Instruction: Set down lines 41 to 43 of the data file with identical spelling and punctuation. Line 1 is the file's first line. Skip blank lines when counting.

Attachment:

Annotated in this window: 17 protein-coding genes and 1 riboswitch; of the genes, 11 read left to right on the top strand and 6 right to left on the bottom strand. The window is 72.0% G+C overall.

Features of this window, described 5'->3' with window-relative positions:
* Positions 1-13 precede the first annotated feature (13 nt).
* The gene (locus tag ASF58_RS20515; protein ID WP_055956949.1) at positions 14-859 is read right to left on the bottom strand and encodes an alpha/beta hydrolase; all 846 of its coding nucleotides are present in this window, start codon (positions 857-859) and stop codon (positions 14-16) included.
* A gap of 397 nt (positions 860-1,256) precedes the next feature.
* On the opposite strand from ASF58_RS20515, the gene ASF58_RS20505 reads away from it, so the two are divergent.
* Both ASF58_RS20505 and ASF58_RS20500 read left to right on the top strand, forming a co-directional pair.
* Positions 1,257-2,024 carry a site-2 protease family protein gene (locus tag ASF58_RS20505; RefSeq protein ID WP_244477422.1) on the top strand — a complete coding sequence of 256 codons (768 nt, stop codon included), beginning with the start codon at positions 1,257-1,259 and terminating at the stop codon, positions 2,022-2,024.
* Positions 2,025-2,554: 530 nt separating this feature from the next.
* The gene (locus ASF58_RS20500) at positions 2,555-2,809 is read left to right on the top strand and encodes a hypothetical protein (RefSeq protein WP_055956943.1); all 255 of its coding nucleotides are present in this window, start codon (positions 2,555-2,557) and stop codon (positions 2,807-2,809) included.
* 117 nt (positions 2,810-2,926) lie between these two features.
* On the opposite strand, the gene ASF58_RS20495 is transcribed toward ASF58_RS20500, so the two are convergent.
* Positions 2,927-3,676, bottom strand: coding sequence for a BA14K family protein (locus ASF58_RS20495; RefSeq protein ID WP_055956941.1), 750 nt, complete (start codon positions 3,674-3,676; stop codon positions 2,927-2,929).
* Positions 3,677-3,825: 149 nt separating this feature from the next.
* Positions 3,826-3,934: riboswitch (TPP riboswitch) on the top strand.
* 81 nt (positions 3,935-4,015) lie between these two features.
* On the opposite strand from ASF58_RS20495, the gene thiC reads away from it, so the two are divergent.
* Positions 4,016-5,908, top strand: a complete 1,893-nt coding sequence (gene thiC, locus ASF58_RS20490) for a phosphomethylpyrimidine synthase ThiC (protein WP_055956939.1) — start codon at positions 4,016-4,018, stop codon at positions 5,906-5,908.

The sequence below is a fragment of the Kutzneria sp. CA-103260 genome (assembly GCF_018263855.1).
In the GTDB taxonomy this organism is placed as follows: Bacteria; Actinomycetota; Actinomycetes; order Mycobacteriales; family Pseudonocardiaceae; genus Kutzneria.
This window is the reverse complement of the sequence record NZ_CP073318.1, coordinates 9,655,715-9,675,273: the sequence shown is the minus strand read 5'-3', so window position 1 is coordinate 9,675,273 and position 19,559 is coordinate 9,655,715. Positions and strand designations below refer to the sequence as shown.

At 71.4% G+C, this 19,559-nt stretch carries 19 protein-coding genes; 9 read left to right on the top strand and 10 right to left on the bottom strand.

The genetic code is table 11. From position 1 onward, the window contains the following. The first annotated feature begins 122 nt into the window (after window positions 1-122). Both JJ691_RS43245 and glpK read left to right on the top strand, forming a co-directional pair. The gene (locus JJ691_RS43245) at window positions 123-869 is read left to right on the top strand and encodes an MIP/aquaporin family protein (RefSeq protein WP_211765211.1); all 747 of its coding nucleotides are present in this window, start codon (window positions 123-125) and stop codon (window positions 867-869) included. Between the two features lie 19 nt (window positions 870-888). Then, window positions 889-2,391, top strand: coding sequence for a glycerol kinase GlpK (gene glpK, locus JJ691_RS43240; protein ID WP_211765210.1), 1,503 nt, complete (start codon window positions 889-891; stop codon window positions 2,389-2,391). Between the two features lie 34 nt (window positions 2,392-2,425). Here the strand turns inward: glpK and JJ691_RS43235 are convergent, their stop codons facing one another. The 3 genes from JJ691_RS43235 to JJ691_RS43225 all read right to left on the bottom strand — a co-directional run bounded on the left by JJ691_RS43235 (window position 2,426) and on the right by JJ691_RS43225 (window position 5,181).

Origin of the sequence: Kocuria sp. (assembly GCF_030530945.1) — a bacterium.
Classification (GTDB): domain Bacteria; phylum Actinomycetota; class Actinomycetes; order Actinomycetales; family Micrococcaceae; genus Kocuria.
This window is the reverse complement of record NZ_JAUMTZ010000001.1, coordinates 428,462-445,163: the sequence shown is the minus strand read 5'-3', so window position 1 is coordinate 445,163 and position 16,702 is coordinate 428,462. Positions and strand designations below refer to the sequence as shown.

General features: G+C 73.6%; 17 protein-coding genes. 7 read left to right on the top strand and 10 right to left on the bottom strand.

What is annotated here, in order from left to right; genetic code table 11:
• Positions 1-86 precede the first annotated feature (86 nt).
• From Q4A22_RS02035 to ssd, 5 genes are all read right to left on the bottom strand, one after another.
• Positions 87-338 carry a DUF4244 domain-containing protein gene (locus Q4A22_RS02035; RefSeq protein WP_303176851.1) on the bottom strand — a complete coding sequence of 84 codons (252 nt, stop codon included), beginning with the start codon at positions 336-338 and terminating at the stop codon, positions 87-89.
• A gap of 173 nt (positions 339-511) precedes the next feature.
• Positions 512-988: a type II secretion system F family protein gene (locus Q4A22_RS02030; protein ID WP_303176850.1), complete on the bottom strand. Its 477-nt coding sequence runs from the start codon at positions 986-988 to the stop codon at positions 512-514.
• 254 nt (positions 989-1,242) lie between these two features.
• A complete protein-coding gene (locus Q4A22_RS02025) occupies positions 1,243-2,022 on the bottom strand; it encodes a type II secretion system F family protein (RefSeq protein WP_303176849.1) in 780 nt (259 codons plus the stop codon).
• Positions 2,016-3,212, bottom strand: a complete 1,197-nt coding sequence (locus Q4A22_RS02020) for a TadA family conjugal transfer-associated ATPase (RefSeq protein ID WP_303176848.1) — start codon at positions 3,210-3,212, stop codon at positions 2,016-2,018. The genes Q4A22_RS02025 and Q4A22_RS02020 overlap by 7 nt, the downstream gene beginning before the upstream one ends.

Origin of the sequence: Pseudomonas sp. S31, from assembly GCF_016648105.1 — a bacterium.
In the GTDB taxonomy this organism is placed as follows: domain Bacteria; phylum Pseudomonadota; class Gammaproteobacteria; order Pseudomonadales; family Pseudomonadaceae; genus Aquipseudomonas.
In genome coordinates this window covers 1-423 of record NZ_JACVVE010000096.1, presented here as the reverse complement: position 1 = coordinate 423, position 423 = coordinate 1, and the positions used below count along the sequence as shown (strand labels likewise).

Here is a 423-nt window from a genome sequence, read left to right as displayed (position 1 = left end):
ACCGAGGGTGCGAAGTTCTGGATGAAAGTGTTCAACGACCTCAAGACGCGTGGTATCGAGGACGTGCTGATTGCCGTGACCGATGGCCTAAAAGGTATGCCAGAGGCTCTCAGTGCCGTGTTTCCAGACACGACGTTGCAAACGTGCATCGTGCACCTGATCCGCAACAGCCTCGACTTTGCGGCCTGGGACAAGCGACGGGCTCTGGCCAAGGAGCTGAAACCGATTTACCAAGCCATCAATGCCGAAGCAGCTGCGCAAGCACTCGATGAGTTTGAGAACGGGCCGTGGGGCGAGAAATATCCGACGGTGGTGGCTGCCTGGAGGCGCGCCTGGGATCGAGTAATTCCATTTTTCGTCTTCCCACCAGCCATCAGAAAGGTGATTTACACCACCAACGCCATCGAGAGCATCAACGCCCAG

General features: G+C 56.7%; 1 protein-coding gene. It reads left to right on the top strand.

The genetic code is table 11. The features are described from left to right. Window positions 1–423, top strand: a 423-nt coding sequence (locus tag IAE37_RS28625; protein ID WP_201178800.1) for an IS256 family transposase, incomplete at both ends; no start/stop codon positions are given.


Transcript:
ACCGAGGGTGCGAAGTTCTGGATGAAAGTGTTCAACGACCTCAAGACGCGTGGTATCGAGGACGTGCTGATTGCCGTGACCGATGGCCTAAAAGGTATGCCAGAGGCTCTCAGTGCCGTGTTTCCAGACACGACGTTGCAAACGTGCATCGTGCACCTGATCCGCAACAGCCTCGACTTTGCGGCCTGGGACAAGCGACGGGCTCTGGCCAAGGAGCTGAAACCGATTTACCAAGCCATCAATGCCGAAGCAGCTGCGCAAGCACTCGATGAGTTTGAGAACGGGCCGTGGGGCGAGAAATATCCGACGGTGGTGGCTGCCTGGAGGCGCGCCTGGGATCGAGTAATTCCATTTTTCGTCTTCCCACCAGCCATCAGAAAGGTGATTTACACCACCAACGCCATCGAGAGCATCAACGCCCAG

General features: G+C 56.7%; 1 protein-coding gene. It reads left to right on the top strand.

The genetic code is table 11. The features are described from left to right. Window positions 1–423, top strand: a 423-nt coding sequence (locus tag IAE37_RS28625; protein ID WP_201178800.1) for an IS256 family transposase, incomplete at both ends; no start/stop codon positions are given.